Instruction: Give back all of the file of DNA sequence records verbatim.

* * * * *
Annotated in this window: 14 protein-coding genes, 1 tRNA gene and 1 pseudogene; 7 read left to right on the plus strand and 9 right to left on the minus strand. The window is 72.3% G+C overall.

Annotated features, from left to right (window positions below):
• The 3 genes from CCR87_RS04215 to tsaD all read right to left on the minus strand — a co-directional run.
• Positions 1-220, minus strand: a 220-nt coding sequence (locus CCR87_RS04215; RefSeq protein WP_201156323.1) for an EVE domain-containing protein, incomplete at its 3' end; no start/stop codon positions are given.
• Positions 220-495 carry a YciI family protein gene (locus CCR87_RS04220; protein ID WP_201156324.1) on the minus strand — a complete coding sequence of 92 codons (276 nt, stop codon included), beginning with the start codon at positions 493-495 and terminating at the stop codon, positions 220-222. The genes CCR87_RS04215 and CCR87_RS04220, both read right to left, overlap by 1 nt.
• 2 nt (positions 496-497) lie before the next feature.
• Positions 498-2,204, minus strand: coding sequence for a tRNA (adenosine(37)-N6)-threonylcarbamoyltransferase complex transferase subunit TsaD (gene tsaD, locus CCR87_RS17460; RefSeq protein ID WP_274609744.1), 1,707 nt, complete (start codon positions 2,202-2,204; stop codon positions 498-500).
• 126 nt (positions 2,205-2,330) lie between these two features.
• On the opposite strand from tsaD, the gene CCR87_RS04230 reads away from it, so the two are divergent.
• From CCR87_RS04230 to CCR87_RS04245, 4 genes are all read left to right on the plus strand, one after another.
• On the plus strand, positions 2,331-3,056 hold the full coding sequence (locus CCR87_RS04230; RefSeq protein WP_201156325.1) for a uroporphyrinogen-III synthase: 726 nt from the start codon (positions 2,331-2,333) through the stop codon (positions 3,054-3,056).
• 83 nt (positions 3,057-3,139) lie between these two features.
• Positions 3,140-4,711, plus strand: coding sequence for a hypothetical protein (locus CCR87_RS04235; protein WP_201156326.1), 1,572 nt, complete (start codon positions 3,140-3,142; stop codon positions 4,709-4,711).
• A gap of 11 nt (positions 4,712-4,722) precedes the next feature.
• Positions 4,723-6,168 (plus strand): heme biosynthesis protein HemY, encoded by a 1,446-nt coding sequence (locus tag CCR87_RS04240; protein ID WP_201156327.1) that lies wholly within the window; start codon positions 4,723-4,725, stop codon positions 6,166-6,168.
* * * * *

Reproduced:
Annotated in this window: 14 protein-coding genes, 1 tRNA gene and 1 pseudogene; 7 read left to right on the plus strand and 9 right to left on the minus strand. The window is 72.3% G+C overall.

Annotated features, from left to right (window positions below):
• The 3 genes from CCR87_RS04215 to tsaD all read right to left on the minus strand — a co-directional run.
• Positions 1-220, minus strand: a 220-nt coding sequence (locus CCR87_RS04215; RefSeq protein WP_201156323.1) for an EVE domain-containing protein, incomplete at its 3' end; no start/stop codon positions are given.
• Positions 220-495 carry a YciI family protein gene (locus CCR87_RS04220; protein ID WP_201156324.1) on the minus strand — a complete coding sequence of 92 codons (276 nt, stop codon included), beginning with the start codon at positions 493-495 and terminating at the stop codon, positions 220-222. The genes CCR87_RS04215 and CCR87_RS04220, both read right to left, overlap by 1 nt.
• 2 nt (positions 496-497) lie before the next feature.
• Positions 498-2,204, minus strand: coding sequence for a tRNA (adenosine(37)-N6)-threonylcarbamoyltransferase complex transferase subunit TsaD (gene tsaD, locus CCR87_RS17460; RefSeq protein ID WP_274609744.1), 1,707 nt, complete (start codon positions 2,202-2,204; stop codon positions 498-500).
• 126 nt (positions 2,205-2,330) lie between these two features.
• On the opposite strand from tsaD, the gene CCR87_RS04230 reads away from it, so the two are divergent.
• From CCR87_RS04230 to CCR87_RS04245, 4 genes are all read left to right on the plus strand, one after another.
• On the plus strand, positions 2,331-3,056 hold the full coding sequence (locus CCR87_RS04230; RefSeq protein WP_201156325.1) for a uroporphyrinogen-III synthase: 726 nt from the start codon (positions 2,331-2,333) through the stop codon (positions 3,054-3,056).
• 83 nt (positions 3,057-3,139) lie between these two features.
• Positions 3,140-4,711, plus strand: coding sequence for a hypothetical protein (locus CCR87_RS04235; protein WP_201156326.1), 1,572 nt, complete (start codon positions 3,140-3,142; stop codon positions 4,709-4,711).
• A gap of 11 nt (positions 4,712-4,722) precedes the next feature.
• Positions 4,723-6,168 (plus strand): heme biosynthesis protein HemY, encoded by a 1,446-nt coding sequence (locus tag CCR87_RS04240; protein ID WP_201156327.1) that lies wholly within the window; start codon positions 4,723-4,725, stop codon positions 6,166-6,168.